Missouri ex-convict freed after another bizarre brush with the law

Cornealious "Mike" Anderson has to be one of the luckiest -- and unluckiest -- men in Missouri.

Lucky: First, he was a felon who walked free when he should have been in prison.


Unlucky: Then, he became an innocent man who was arrested and charged with a crime he didn't commit.

On Thursday, Missouri officials admitted they made another mistake and cleared Anderson. But he knows how close he came to losing everything.

Anderson, a resident of suburban St. Louis, made national headlines last year when it was revealed that Missouri officials forgot to tell him to report to prison to serve a 13-year sentence for the 1999 robbery of a fast-food restaurant.

That was in 2000. Anderson didn't hide. He became a hard-working contractor with a wife and four children, and he lived in peace -- until officials realized their mistake and arrested him in July 2013. After a public outcry asking law enforcement officials to let bygones be bygones -- and a feature on the radio show "This American Life" -- a judge credited Anderson with time served and set him free in May 2014.

A few months later, however, the feel-good story turned ugly. St. Louis police arrested Anderson on Nov. 16, alleging that he had snatched a woman's purse. An officer had spotted him walking down the street nearby and brought him to the crime scene.

Two witnesses -- including the victim -- said Anderson was the perpetrator, and he was charged with second-degree robbery.

But on Thursday, in a bizarre turn of events, a St. Louis city prosecutor announced that Anderson had been wrongly identified and wrongly implicated in the crime.

The St. Louis Circuit Attorney's Office made the announcement after gathering surveillance footage and interviewing more witnesses about the case. Anderson's attorney had said he wasn't wearing the same type of clothes as the robber and wasn't found with the purse or any of its contents.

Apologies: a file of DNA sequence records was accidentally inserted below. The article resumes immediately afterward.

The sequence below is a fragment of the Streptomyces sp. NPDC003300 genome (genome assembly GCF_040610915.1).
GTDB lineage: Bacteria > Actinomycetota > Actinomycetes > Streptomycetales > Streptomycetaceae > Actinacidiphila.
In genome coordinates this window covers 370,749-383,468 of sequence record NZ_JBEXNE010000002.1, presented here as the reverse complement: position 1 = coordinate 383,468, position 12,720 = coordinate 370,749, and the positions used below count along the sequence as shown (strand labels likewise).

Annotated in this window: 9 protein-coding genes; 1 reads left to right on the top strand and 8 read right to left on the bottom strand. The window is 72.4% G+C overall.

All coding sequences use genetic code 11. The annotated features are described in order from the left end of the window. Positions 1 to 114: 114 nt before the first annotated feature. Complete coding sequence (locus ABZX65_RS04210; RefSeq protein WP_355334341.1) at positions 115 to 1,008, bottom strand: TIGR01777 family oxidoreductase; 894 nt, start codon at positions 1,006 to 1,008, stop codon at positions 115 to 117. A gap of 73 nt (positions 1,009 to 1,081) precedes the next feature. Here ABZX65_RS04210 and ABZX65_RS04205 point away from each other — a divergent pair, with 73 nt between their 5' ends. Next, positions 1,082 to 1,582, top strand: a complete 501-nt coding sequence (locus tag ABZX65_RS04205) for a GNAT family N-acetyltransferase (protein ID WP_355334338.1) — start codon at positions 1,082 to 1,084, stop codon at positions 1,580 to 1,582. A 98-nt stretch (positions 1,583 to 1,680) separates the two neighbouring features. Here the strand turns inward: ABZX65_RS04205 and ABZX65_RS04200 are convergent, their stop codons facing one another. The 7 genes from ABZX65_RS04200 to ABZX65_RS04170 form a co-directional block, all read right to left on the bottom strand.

"The exhaustive and expeditious review unearthed additional information that cast serious doubt on the case against Mr. Anderson. On behalf of the Circuit Attorney's Office, I sincerely apologize to Mr. Anderson and thank him, his defense attorney and area businesses for their cooperation in assisting us in getting to the truth of this matter," Circuit Atty. Jennifer Joyce said in a statement, which she issued "to clear his name of the recent accusations against him."

Joyce added, "We will use every legal tool available to ensure that the correct person is charged with the correct crime." Her office said it would not provide more information because the investigation was ongoing.

In a brief telephone interview Thursday, Anderson did not sound overjoyed, just tired. "I'm sorry if I have little to say," he told the Los Angeles Times. "I should be happy, but I'm upset, embarrassed."

Anderson said he was thankful for his faith in God and for his friends and family. "If it wasn't for the friends and family I have, I still could have been in jail. I could have lost my wife and kids, I could have lost my house."

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